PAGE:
Big fish, big pond: What national rad groups mean for local practices

Radiology practices will face increasingly intense competition from national entrepreneurial radiology initiatives for hospital contracts, and practices that don’t recognize this will be more vulnerable, according to an article published online ahead of print in the Journal of the American College of Radiology.

Growing out of the physician practice management trend in the mid-1990s, national entrepreneurial radiology initiatives are for-profit companies that generate their profits through management expertise, practice efficiencies and economies of scale, according to Lawrence R. Muroff, MD, professor of radiology at both the University of Florida, Gainesville, and the University of South Florida, Tampa. In the 2000s, these companies tapped into the outsourced, night-call coverage market, but now, under pressure from investors, they are looking for new growth opportunities.

“With the outsourcing market saturated (and possibly shrinking), the only available opportunity for potential growth of these companies is the assumption of hospital radiology contracts,” wrote Muroff.

National entrepreneurial radiology initiatives are attractive for a number of reasons, depending on one’s perspective, noted Muroff, including:

  • 24/7/365 subspecialty expertise access for referring physicians and patients;
  • Monthly quality metrics provided by the companies makes it easy for hospital administrators to compare performance;
  • In some cases, national companies may not usurp small radiology groups but instead offer complementary coverage;
  • Radiologists working for these companies will be unburdened from management and practice-building chores;
  • Larger companies may offer higher level management expertise; and
  • Older radiologists looking to sell their practice can turn to national entrepreneurial companies.

On the flip side, these large companies don’t have the same loyalty and community roots of smaller practices and radiologists working for them have little influence over the direction of the company, wrote Muroff. And while there is the possibility of improved performance, this doesn’t always materialize.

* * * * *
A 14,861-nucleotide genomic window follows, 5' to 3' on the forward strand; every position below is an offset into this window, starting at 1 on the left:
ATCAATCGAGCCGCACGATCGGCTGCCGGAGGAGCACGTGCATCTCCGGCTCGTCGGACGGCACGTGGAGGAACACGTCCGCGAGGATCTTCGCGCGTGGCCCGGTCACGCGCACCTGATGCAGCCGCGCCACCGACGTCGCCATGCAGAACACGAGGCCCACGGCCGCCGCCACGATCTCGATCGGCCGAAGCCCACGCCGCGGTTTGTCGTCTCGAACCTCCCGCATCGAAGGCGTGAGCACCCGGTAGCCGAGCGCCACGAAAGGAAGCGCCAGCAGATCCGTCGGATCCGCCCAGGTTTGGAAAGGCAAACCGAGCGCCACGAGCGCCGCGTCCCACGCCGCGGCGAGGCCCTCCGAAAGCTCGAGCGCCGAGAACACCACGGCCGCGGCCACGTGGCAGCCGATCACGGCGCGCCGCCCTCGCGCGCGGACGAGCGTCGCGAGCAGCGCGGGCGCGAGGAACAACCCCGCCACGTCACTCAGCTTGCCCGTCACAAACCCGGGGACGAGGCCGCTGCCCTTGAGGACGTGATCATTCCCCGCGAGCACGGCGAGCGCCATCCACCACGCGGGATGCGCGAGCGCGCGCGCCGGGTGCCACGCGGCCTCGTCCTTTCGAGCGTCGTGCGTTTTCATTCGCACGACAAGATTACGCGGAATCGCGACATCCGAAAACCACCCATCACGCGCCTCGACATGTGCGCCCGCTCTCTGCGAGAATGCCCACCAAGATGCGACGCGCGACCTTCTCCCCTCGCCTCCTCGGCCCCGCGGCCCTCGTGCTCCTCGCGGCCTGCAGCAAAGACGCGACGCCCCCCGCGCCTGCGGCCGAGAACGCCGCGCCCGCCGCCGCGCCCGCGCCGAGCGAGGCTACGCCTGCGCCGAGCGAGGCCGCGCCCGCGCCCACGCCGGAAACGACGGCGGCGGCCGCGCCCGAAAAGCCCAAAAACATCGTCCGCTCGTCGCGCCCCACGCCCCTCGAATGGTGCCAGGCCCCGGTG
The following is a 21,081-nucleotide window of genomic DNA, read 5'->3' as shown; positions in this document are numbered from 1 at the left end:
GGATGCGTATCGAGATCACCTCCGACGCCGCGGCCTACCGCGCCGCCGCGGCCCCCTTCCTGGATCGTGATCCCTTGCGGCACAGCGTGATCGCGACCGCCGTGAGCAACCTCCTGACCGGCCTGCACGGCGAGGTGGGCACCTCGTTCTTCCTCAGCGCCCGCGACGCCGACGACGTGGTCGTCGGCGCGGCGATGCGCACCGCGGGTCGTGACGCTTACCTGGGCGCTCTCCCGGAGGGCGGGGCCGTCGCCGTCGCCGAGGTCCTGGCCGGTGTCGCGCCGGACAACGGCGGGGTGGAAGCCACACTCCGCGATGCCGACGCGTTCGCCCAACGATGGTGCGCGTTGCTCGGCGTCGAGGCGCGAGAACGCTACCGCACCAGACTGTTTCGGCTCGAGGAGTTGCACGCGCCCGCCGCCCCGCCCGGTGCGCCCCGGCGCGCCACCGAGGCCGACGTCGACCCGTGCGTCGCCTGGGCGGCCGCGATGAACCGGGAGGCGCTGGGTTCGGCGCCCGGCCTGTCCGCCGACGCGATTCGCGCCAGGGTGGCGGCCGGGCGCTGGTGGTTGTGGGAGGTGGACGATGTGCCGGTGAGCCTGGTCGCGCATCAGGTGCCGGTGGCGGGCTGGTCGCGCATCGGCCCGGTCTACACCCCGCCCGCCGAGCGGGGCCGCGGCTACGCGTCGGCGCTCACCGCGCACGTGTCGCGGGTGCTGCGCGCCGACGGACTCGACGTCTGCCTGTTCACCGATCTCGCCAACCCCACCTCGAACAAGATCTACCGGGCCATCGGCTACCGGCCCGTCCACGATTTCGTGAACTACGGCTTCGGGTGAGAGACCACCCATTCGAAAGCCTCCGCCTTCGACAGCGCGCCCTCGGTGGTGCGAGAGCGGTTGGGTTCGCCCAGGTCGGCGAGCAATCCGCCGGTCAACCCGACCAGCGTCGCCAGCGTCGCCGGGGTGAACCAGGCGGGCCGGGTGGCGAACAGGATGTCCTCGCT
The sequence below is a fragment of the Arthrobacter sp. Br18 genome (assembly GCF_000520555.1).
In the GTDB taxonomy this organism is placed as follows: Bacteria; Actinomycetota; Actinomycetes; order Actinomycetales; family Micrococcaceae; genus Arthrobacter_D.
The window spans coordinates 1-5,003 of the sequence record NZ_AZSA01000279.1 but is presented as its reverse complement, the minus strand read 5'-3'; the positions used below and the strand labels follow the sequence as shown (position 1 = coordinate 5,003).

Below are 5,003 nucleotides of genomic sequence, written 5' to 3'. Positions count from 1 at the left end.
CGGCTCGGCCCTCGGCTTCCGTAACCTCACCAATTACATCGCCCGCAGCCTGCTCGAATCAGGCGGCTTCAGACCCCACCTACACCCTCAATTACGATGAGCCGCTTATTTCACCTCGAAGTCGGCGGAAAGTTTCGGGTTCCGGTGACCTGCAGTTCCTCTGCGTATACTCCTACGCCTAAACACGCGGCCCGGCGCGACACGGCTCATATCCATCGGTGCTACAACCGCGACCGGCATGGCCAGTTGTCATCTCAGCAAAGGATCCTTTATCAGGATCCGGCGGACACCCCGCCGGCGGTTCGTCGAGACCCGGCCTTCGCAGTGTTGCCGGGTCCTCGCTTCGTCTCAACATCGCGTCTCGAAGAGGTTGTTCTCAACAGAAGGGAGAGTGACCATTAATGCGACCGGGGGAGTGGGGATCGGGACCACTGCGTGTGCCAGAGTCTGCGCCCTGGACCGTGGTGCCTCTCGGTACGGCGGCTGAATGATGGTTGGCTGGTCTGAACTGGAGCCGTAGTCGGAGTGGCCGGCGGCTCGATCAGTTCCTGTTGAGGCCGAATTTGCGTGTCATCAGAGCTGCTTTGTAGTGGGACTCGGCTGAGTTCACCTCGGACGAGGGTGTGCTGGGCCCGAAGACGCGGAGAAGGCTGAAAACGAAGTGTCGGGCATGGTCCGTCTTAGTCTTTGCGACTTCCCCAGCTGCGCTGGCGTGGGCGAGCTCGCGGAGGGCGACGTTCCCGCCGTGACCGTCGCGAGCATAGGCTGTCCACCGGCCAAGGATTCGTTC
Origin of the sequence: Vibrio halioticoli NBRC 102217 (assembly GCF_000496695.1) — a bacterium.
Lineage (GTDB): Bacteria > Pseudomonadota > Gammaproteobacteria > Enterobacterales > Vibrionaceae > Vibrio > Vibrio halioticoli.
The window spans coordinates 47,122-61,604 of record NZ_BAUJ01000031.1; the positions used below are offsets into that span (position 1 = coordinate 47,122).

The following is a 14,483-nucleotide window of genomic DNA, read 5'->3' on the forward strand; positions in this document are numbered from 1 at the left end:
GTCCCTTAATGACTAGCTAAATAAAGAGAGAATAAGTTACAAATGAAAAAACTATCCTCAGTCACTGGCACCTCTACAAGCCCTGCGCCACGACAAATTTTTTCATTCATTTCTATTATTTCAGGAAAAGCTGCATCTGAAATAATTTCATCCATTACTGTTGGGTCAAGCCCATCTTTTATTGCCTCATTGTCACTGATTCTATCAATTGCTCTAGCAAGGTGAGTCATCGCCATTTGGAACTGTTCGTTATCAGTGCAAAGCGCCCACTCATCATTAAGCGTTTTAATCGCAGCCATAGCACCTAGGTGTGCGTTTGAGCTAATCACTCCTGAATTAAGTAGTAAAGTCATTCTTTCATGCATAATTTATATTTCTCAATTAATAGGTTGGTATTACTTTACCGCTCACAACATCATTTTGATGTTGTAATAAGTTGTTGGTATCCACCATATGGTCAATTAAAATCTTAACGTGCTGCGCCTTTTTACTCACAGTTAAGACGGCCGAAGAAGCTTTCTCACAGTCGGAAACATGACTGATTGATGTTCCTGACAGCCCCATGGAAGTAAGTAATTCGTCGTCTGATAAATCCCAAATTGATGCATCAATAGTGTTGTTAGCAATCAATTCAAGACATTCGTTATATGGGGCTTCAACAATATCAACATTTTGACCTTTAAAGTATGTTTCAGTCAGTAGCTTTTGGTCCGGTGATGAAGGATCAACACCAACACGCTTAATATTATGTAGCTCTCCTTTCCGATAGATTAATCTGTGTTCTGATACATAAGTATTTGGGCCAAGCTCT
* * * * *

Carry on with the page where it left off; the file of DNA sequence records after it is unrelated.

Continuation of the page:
In looking to expand and take more hospital contracts, Muroff explained that national companies are “cold calling” hospital administrators and maintaining a presence at meetings for administrators. One company is offering educational opportunities to administrators looking to make the switch from their current radiology group, even offering a sample request for proposal for radiologic services as part of the course material, according to Muroff.

“It must be understood by radiologists that a passive posture is not a viable solution,” he wrote. “To ignore this nontraditional competition and hope that it will go away is a losing strategy that could have disastrous consequences for the practices involved.”

For its part, the American College of Radiology cannot condemn national entrepreneurial radiology companies without potential litigation and has stated the competition is neither illegal nor unethical. Moreover, many radiologists working for these companies are members of the college and these companies may offer better service, wrote Muroff.

In order to maintain their tenure, local radiology groups must provide equal or better service and expertise than the national groups, according to Muroff. A major component of this will be crafting alliances with other providers and academic institutions and developing leadership skills. “Relationships will have to be developed or strengthened so that radiologists will be deeply integrated into the medical, social, and political fabrics of their hospitals and their communities.”